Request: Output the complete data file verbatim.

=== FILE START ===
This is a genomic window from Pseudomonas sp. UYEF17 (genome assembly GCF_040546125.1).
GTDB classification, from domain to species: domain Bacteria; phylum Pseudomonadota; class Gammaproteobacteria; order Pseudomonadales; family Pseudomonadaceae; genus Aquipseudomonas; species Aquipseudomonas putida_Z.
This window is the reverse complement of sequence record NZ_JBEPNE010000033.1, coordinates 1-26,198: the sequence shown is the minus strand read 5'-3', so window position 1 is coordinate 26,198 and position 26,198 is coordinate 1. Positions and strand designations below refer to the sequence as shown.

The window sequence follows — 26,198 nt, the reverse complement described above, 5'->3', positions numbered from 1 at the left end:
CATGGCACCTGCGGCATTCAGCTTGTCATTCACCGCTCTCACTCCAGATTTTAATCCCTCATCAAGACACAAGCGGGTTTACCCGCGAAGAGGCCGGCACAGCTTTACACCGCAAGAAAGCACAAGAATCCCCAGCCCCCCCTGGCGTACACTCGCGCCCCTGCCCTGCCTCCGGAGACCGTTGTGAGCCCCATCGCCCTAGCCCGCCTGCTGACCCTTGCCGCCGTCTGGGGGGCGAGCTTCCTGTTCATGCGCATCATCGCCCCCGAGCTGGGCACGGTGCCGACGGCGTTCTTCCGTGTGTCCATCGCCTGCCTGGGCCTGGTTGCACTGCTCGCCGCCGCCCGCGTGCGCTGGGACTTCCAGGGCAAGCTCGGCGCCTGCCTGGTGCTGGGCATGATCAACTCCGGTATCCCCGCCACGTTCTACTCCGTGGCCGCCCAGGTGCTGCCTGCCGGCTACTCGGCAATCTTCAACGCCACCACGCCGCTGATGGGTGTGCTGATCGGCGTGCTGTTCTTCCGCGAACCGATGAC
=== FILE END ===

This is a genomic window from Pseudomonas sp. UYEF17 (genome assembly GCF_040546125.1).
GTDB classification, from domain to species: domain Bacteria; phylum Pseudomonadota; class Gammaproteobacteria; order Pseudomonadales; family Pseudomonadaceae; genus Aquipseudomonas; species Aquipseudomonas putida_Z.
This window is the reverse complement of sequence record NZ_JBEPNE010000033.1, coordinates 1-26,198: the sequence shown is the minus strand read 5'-3', so window position 1 is coordinate 26,198 and position 26,198 is coordinate 1. Positions and strand designations below refer to the sequence as shown.

The window sequence follows — 26,198 nt, the reverse complement described above, 5'->3', positions numbered from 1 at the left end:
CATGGCACCTGCGGCATTCAGCTTGTCATTCACCGCTCTCACTCCAGATTTTAATCCCTCATCAAGACACAAGCGGGTTTACCCGCGAAGAGGCCGGCACAGCTTTACACCGCAAGAAAGCACAAGAATCCCCAGCCCCCCCTGGCGTACACTCGCGCCCCTGCCCTGCCTCCGGAGACCGTTGTGAGCCCCATCGCCCTAGCCCGCCTGCTGACCCTTGCCGCCGTCTGGGGGGCGAGCTTCCTGTTCATGCGCATCATCGCCCCCGAGCTGGGCACGGTGCCGACGGCGTTCTTCCGTGTGTCCATCGCCTGCCTGGGCCTGGTTGCACTGCTCGCCGCCGCCCGCGTGCGCTGGGACTTCCAGGGCAAGCTCGGCGCCTGCCTGGTGCTGGGCATGATCAACTCCGGTATCCCCGCCACGTTCTACTCCGTGGCCGCCCAGGTGCTGCCTGCCGGCTACTCGGCAATCTTCAACGCCACCACGCCGCTGATGGGTGTGCTGATCGGCGTGCTGTTCTTCCGCGAACCGATGAC